For Memorial Day, Hunter Gatherer posted an excellent piece on the 1963 war film, The Victor. I recommend reading what he has to say in full, but here is the snippet that accompanies the clip above:
“The particularly strong portrayal of the less heroic side of war’s consequences was shocking given the year that the film was made. One scene in particular, purportedly inspired by the execution of Eddie Slovik, set the execution of a deserter in the last months of the war to Frank Sinatra’s rendition of ‘Have Yourself a Merry Christmas’.”
The adjective that comes to mind for Gene Kelly is smooth: smooth voice, smooth mover. That’s what I like so much about this; putting Kelly on roller skates is like adding polish to wax. The whole piece glides effortlessly, and its incredible to think that this camera tracking was possible in the mid 50s.
The original documentary has been taken down, however if you get a chance to see the original it is a ground breaking film about the biggest heroin dealer in Harlem in the 70s. The premise is that drug lord, Nicky Barnes was different in that he delivered a ‘good’ product and was professional.
This has been something that has been on my mind lately, I recently met someone who made his money from Kentucky Fried Chicken restaurants, he was a personal friend of Colonel Sanders and said that what made him different was that he cared about the product.
When I worked at an Internet incubator as an ‘Entrepreneur in Residence’, we looked obsessively at how we would build a viral product, any viral product. In essence this seemed to be the moral equivalent of selling bad drugs, possibly a more dubious standpoint than Nicky Barnes’ good drugs.
What I am getting at here is not that selling KFC is morally bad, but that it is wrong to think that cynically selling a bad product well marketed, will succeed. McDonalds sell incredibly tasty food – it just happens to be bad for you. But when it comes to capitalism there is a responsibility not just to believe in a good product, but a product that is good for people. i.e. not tobacco or slave harvested cotton or heroin. The line moves. Kentucky Fried Chicken only becomes a moral hazard when it is too cheap and too delicious that people become habitual users.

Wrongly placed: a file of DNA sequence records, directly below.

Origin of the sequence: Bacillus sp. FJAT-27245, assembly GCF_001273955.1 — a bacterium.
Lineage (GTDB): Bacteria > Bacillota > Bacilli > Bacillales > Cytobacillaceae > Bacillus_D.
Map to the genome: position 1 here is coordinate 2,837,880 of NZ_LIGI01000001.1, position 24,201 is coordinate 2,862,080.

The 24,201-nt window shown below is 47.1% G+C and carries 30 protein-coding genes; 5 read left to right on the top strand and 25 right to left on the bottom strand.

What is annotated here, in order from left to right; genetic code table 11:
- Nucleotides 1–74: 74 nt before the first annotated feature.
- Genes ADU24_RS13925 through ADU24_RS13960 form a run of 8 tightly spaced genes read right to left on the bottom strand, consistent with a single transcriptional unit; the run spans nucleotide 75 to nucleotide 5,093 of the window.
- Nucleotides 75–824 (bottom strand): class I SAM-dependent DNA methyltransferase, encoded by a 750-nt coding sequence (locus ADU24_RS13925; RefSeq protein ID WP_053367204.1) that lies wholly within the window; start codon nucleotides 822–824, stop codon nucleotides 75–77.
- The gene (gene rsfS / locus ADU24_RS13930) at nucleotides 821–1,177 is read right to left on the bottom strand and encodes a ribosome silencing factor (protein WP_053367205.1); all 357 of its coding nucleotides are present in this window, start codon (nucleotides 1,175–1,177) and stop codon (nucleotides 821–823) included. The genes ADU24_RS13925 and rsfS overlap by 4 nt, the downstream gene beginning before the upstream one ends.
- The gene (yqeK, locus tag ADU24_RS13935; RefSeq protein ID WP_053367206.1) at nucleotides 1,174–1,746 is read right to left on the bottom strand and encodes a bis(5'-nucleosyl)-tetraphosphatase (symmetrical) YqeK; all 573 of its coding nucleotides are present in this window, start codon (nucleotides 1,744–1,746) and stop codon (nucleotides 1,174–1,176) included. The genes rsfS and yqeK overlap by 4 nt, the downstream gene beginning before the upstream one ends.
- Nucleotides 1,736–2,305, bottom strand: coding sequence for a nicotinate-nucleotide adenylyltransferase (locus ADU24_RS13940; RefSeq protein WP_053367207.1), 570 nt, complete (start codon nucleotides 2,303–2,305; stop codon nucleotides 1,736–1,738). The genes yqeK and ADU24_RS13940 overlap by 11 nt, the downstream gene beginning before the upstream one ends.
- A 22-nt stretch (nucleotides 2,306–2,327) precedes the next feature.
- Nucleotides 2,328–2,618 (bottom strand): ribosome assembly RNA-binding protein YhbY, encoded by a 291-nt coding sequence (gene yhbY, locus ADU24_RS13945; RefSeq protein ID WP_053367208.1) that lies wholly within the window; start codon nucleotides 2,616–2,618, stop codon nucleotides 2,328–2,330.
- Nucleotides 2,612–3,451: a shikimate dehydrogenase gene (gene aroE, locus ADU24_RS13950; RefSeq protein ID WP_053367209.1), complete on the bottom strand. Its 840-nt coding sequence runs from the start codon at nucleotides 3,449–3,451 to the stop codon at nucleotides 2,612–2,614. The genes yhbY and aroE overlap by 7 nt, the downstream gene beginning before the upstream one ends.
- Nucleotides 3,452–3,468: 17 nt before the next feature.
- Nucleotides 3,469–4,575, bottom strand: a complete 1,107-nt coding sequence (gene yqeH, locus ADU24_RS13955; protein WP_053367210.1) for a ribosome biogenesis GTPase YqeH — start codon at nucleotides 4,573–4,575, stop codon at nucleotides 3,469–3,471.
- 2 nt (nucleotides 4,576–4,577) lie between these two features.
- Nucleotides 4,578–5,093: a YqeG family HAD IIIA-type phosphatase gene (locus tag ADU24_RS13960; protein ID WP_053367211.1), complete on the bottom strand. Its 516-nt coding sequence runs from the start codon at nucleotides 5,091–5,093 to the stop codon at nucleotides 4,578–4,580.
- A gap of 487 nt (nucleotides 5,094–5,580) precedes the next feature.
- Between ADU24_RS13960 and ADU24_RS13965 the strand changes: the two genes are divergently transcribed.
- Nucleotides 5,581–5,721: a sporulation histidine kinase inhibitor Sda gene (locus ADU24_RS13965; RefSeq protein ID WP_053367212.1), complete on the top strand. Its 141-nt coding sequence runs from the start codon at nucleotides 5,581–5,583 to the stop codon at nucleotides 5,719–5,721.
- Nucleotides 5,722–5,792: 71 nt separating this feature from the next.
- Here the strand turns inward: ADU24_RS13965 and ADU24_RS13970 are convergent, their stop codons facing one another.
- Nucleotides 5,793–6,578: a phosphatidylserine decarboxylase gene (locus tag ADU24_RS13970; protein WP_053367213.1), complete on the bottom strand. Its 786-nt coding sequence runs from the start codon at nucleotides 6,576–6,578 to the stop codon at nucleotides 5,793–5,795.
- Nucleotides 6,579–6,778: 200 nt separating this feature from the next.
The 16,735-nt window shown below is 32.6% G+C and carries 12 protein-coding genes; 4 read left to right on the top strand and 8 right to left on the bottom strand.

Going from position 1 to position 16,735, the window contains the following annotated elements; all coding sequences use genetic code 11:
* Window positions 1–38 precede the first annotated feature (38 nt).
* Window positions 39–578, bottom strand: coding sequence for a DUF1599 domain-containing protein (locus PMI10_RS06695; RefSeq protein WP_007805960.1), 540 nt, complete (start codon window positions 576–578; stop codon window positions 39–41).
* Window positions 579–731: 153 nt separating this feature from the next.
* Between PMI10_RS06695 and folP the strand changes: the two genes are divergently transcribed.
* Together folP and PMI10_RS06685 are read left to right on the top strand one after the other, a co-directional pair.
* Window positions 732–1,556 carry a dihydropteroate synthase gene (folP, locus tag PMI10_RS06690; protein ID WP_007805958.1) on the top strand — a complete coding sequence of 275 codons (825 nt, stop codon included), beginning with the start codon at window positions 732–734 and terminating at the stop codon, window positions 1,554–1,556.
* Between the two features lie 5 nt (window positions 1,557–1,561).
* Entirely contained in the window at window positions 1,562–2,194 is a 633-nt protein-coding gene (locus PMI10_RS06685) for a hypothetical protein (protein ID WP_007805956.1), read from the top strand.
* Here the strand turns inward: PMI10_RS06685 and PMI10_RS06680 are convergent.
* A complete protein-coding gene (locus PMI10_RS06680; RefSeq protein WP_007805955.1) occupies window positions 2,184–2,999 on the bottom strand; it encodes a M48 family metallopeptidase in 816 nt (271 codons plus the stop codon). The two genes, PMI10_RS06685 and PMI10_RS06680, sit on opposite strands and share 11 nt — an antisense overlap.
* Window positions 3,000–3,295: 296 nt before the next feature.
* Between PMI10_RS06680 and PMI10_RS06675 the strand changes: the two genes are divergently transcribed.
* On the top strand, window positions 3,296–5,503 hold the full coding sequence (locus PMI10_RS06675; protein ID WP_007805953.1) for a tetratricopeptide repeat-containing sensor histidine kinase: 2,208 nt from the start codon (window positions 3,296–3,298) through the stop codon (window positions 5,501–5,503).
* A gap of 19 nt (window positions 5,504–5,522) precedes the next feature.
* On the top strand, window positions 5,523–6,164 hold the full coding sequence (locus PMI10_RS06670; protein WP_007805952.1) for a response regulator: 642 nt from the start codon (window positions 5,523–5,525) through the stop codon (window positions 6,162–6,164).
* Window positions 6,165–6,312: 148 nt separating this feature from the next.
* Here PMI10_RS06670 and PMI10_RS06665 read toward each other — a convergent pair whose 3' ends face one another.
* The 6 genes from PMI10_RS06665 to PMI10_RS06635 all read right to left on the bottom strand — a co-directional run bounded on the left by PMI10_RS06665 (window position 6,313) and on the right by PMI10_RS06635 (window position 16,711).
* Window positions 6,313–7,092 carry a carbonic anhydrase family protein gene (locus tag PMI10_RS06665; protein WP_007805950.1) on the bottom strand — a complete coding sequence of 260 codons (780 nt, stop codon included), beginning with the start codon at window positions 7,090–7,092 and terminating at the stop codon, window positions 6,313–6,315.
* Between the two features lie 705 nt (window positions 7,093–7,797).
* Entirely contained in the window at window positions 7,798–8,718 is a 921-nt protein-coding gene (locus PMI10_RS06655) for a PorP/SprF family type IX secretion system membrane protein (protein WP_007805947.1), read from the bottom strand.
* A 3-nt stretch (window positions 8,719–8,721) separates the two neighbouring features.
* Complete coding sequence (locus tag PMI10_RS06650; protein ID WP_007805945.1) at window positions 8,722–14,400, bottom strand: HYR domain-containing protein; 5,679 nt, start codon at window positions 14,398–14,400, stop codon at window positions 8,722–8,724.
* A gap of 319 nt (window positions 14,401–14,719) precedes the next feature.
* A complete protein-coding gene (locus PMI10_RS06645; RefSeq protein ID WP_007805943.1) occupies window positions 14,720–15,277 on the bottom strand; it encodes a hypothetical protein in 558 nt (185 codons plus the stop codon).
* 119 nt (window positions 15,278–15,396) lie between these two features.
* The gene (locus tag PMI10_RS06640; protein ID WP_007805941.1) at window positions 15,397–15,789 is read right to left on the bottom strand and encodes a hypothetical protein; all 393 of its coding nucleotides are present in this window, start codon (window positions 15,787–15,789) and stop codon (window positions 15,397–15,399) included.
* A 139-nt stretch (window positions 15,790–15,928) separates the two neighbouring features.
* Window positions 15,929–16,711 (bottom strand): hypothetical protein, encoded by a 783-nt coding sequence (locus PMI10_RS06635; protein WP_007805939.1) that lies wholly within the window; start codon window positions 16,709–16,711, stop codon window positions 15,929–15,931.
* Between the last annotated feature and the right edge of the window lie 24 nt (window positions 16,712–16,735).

Throughout Mr Untouchable, including in this trailer, people correct themselves after using terminology such as ‘successful entrepreneur’. That this kind of language is used at all, smacks of a society as a whole, which needs moral regulation, not just banks on Wall street which have reward without risk.
This clip contains this unbelievable line: “he was giving something back to the community that he was abusing and killing”, wherever this line applies, unregulated capitalism has failed.
The London Times’ technology section ran this piece showing the current state of the art in 3d animation. Normally this stuff is not that interesting and just a bit naff. But, having used 3d animation software fairly intensively in the past, this does seem genuinely impressive.
I’m of the view that if you are going to eat meat, you should be prepared to kill it. At the very least you should be aware of what you are eating. In this clip, UK chef, Jamie Oliver presents one of those cushy awards style shows where people sit around round dinner tables sipping wine. He asks the guests to select the paler of a bunch of cute baby chicks and put them in a box (these are the males). He then gasses them, something that is done to all male chicks by egg producers around the world, organic or regular. Male baby chicks are disposable, non-financially viable assets. The guests are predictably and presumably hypocritically (if they eat eggs) upset.
A voyage of discovery to see where America’s food comes from. This seems like a good topic, since where America’s food comes from has changed more in the last 20 years than the previous 100, replacing the bucolic ideal of the American cowboy rancher with giant agribusinesses and Yale graduate presidents in Stetsons.
(I like the idea of these extended clips for PBS documentaries)
A nice clip from The New Shock Of The New, which I assume is an update to the classic Robert Hughes series of the 70s. The original series would rank in my top 10 all time TV programs, so I am now scurrying around trying to find a complete version.
via Andy Jones
Be Kind Rewind is about a guy who works in a video store who is magnetic, accidentally erases all the videos and decides to remake them himself. A bunch of French guys decided to do the same with the trailer for the movie itself. So deliciously meta. Be Kind Rewind Sweded Trailer